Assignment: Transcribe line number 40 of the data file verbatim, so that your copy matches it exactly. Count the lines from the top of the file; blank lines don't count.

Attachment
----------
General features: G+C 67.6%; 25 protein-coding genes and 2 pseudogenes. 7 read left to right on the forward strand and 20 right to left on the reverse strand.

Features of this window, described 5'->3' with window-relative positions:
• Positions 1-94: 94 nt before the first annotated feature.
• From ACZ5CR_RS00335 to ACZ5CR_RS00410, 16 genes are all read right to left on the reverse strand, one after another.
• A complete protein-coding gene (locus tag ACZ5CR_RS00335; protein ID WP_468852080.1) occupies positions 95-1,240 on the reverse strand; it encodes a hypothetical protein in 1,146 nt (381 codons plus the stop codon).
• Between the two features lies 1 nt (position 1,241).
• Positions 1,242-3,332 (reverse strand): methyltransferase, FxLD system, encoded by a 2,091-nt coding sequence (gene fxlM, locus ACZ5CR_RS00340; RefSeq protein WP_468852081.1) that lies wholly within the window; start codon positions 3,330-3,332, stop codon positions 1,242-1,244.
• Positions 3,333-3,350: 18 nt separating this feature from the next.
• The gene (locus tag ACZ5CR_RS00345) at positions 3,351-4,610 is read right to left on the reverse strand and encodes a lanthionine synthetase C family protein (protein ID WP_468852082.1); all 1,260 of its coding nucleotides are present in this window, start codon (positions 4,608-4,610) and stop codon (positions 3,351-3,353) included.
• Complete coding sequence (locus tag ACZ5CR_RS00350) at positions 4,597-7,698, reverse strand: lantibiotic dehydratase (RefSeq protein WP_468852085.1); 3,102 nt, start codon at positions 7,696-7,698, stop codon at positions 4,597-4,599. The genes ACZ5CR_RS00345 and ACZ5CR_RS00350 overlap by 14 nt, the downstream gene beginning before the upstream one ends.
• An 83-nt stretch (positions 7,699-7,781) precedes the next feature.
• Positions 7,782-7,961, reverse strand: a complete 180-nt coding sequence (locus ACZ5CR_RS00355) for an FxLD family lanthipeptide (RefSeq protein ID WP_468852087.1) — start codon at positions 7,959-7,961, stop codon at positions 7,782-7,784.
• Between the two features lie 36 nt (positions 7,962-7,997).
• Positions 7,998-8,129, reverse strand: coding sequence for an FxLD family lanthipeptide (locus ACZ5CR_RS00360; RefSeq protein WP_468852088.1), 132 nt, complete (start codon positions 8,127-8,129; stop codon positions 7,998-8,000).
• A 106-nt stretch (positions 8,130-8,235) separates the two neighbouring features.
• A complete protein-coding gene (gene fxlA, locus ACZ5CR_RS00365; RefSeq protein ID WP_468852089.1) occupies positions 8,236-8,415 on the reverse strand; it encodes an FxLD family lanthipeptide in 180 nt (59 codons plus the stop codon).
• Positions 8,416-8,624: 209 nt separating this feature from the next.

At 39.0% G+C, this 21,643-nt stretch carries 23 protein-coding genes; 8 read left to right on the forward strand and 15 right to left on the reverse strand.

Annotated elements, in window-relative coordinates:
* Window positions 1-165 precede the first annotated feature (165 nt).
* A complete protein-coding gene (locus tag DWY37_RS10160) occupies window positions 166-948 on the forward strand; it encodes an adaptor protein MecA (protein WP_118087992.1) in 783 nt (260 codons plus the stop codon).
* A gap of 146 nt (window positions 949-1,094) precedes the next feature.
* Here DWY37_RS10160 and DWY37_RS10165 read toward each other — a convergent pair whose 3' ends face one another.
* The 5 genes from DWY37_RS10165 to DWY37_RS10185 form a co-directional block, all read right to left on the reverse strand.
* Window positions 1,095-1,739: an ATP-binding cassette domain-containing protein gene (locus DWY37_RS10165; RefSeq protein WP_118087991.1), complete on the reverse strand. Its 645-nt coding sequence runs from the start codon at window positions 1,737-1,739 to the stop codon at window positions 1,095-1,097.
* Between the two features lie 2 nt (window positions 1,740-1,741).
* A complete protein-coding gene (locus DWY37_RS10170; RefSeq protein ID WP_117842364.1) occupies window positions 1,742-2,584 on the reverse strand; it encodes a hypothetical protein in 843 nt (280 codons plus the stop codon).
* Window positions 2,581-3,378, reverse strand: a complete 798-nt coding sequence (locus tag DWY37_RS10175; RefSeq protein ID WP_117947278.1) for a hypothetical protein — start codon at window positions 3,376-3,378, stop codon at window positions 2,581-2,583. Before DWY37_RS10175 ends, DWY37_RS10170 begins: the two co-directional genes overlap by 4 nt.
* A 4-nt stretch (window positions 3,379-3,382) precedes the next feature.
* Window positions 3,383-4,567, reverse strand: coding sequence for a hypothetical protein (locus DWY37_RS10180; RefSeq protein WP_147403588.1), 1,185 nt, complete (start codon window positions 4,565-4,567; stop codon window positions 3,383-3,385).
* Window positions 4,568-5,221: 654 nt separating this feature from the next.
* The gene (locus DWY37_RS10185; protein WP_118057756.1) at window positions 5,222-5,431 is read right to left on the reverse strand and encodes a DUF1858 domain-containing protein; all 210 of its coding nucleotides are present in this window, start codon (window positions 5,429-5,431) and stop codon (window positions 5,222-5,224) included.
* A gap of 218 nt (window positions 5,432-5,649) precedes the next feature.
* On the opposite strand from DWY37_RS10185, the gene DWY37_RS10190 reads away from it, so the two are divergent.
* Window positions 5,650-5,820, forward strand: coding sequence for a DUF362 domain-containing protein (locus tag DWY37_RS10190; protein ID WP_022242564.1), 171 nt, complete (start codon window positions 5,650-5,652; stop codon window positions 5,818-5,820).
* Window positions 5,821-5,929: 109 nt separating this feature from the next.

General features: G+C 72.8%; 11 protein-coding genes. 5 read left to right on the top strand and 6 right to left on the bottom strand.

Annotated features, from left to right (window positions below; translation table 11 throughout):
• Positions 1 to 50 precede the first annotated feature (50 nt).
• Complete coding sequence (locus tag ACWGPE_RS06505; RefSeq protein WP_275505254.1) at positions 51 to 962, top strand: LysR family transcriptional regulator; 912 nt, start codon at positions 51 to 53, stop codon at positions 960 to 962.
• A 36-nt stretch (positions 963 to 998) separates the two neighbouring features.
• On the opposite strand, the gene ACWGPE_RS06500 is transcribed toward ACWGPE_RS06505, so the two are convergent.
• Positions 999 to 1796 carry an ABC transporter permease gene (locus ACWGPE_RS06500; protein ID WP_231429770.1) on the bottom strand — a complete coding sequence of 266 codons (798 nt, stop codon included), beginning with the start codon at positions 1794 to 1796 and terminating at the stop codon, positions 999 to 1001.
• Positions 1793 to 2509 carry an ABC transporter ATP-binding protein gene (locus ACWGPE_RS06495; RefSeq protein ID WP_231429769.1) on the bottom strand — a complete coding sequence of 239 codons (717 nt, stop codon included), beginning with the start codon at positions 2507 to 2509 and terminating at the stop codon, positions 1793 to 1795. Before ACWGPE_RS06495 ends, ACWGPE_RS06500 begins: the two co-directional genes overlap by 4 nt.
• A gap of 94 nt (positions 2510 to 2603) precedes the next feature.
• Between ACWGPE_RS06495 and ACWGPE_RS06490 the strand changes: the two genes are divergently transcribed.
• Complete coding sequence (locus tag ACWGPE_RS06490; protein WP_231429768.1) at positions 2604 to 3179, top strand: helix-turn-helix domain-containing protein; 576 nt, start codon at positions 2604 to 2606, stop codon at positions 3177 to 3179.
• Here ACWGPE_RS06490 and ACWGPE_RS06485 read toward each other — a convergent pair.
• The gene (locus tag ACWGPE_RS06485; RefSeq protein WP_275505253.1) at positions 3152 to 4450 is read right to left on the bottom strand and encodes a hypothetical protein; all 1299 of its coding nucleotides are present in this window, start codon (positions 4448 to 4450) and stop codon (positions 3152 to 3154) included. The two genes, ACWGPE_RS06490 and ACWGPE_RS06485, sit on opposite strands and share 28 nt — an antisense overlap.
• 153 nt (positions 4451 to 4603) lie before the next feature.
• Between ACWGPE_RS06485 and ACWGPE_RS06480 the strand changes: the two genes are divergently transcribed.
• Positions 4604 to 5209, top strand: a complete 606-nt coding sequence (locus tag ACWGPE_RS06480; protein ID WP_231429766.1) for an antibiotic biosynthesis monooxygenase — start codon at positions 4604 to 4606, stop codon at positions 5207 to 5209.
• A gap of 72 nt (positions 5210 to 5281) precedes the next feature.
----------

• Complete coding sequence (locus tag ACWGPE_RS06505; RefSeq protein WP_275505254.1) at positions 51 to 962, top strand: LysR family transcriptional regulator; 912 nt, start codon at positions 51 to 53, stop codon at positions 960 to 962.